MIAMI (CBS4) – The new high speed ship, which boasts the service of taking gamblers to the Bahamian island of Bimini and back in one day, has already hit rough waters.
According to CBS4 News partner The Miami Herald, Resorts World’s Bimini SuperFast is docked until further notice after failing to complete Coast Guard safety requirements.
Coast Guard Chief of Inspection Division spokesperson Janet Espino-Young told the paper operators failed tests to gauge response in emergency situations. The crew was unable to complete the requirement that passengers needed to be off the ship and on lifeboats within a 30 minute time period. Emergency sources of power and the mechanism which allowed the lifeboats to be lowered into the water also malfunctioned, said Espino-Young.
There was an “overall lack of proficiency by the crew to respond to an emergency situation,” she told the Herald. “Even if it is a two- to three-hour trip to Bimini, we need to make sure passengers are not put in high-stress, threatening situations,” she said.
The boat, which could hold 1,500 people, was to be christened last Friday and begin service to the Resorts World Bimini casino. A new timetable for its launch is to be determined.
Resorts World, which is owned by Genting, released a statement Tuesday afternoon:
”Resorts World considers the safety of the Bimini SuperFast’s passengers and crew our top priority. For this reason, we are working closely with the US Coast Guard to complete all outstanding safety checks prior to launching regular twice-a-day service between Miami and Bimini. Please visit www.RWBimini.com for the latest updates and to make a Resorts World Bimini reservation.”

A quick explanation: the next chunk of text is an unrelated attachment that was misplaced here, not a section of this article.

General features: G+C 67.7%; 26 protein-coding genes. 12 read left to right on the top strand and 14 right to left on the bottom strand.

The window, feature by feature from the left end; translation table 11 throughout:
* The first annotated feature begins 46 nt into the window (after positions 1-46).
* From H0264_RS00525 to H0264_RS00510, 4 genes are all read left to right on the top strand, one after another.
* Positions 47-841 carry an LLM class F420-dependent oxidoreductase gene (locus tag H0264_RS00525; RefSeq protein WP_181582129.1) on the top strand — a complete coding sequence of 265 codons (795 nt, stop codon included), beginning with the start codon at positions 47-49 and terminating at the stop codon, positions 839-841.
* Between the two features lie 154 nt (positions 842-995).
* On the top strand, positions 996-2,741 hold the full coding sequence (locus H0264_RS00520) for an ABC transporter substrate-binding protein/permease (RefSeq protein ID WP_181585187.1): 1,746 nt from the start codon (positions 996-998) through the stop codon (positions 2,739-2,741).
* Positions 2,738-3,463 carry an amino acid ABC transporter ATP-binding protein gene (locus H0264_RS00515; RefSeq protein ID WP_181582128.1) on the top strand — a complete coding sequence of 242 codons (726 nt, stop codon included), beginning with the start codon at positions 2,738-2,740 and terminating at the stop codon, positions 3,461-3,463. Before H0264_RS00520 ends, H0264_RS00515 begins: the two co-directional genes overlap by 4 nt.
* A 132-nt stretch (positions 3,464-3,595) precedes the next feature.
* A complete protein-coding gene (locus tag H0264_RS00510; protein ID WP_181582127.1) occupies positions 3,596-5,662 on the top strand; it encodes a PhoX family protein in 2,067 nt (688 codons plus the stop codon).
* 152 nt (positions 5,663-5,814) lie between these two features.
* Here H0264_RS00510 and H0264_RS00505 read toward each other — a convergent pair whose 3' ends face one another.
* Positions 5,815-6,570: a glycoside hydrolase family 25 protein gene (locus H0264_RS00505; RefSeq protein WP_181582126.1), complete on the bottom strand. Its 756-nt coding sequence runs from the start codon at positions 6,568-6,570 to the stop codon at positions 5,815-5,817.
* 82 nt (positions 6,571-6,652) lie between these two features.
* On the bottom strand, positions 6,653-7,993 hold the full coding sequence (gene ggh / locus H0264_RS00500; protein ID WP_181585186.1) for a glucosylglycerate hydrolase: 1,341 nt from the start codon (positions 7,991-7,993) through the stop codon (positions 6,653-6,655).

Genting, the $46 billion casino and entertainment company that has been trying for two years to bring destination casinos to Florida.
Since Genting hasn’t been able to bring a casino to Miami, it will be able to bring a sizeable chunk of Miami to a casino.
On board, passengers can play poker, blackjack, slots, craps and roulette once the ship enters international waters and continue playing at the new casino on the island.
Genting is the same company which purchased the old Miami Herald building in 2011 with grand plans to turn it into a casino.
That idea failed in the state legislature.
But now, Genting is working with Miami-Dade County on a deal to dock the SuperFast at PortMiami to the tune of $7 million a year in rent.
Genting will also foot the bill for renovations to the long-vacant Terminal H. Those will run about $10 million.
Commissioners still have to approve the agreement next month.
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